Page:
The state (and by extension in a voteocracy, the voters) are not morally culpable for what individuals do (even if the justice system has 'failed' to prevent their crimes). They *are* culpable for what the state does.
Stephen Judd, in reply to
Ben, I think it's purely and simply that vengeance is an element in any penal code. There has to be some element of revenge in order that people are satisfied enough that they don't try to get revenge themselves. McVicar etc simply aren't satisfied with existing levels of vengeance.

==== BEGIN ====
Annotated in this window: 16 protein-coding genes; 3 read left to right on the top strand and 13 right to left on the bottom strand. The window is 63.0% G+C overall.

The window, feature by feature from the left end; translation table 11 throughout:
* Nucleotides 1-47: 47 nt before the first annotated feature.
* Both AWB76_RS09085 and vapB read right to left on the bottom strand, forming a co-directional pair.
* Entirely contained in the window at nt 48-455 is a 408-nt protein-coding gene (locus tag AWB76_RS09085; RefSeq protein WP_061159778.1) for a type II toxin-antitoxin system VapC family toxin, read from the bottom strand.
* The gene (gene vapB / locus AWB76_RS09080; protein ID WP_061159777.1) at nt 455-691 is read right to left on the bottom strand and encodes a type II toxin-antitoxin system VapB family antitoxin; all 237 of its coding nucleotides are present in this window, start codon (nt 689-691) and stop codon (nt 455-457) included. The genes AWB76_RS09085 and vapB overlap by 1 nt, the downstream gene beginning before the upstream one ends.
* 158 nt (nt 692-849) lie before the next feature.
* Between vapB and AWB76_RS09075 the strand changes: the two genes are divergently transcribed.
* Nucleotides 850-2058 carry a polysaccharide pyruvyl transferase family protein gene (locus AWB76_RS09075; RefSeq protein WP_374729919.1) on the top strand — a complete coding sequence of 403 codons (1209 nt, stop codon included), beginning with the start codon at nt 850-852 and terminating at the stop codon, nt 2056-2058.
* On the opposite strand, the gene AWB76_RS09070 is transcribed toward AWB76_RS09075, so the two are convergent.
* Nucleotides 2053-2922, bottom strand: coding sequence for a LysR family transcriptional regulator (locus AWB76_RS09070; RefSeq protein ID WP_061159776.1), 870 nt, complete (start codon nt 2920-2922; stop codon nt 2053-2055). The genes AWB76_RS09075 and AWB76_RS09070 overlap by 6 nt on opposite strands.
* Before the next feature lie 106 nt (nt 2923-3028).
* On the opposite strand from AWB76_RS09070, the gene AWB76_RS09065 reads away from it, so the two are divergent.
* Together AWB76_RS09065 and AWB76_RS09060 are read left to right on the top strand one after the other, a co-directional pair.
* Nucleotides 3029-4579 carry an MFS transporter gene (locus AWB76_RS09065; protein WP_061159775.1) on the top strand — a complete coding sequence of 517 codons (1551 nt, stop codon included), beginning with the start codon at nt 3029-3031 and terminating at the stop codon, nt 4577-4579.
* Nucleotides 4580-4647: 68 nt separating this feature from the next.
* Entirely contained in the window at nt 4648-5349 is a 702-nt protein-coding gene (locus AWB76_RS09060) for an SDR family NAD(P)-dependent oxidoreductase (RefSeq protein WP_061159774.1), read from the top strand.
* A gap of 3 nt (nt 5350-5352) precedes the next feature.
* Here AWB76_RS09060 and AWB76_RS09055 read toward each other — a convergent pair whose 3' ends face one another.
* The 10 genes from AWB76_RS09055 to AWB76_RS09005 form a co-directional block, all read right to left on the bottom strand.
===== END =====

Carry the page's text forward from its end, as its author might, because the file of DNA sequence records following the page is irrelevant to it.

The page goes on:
As far as news coverage goes, appealing stories are easier to build on some emotions than others. Crime and vengeance is an easy angle, forgiveness and sympathy is not. I think McVicar's incredible productivity is one reason he gets lots of press coverage, but he's also giving a message that automatically adds drama and pull to a story. News stories are *stories*. You have a deadline. Why not see what he can give you? Unless there is someone at the Howard League who is as available and as adept at framing things in an emotionally appealing way, his side is always going to dominate irrespective of the merits of their argument. And I can also see it's potentially dangerous for journalists to aggressively police the soundness of the case someone is making before they decide to report on it. That would very much be a practice that could hurt as much as it helps.